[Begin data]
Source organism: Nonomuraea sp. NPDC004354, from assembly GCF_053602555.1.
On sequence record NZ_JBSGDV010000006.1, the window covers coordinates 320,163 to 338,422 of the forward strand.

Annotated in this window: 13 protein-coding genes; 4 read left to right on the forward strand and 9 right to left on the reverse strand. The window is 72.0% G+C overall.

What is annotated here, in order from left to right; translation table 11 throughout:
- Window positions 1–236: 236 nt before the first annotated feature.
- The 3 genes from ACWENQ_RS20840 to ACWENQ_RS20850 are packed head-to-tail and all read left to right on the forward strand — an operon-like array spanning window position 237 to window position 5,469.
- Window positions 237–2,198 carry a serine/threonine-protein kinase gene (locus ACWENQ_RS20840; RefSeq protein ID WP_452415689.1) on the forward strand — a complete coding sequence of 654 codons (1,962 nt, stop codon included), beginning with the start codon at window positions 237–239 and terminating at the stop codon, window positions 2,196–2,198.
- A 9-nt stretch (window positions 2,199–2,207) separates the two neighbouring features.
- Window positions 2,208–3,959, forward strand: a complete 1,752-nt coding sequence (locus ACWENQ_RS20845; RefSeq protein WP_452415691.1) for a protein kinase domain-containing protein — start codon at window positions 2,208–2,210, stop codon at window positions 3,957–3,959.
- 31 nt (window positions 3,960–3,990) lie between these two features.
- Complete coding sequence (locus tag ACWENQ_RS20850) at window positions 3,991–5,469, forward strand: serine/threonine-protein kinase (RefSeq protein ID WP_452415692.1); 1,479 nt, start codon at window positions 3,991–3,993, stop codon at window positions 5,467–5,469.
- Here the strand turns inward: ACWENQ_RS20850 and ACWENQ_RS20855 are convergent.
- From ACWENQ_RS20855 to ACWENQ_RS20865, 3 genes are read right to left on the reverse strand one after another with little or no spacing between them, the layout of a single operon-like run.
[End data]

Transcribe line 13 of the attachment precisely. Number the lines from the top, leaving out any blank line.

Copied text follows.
- From ACWENQ_RS20855 to ACWENQ_RS20865, 3 genes are read right to left on the reverse strand one after another with little or no spacing between them, the layout of a single operon-like run.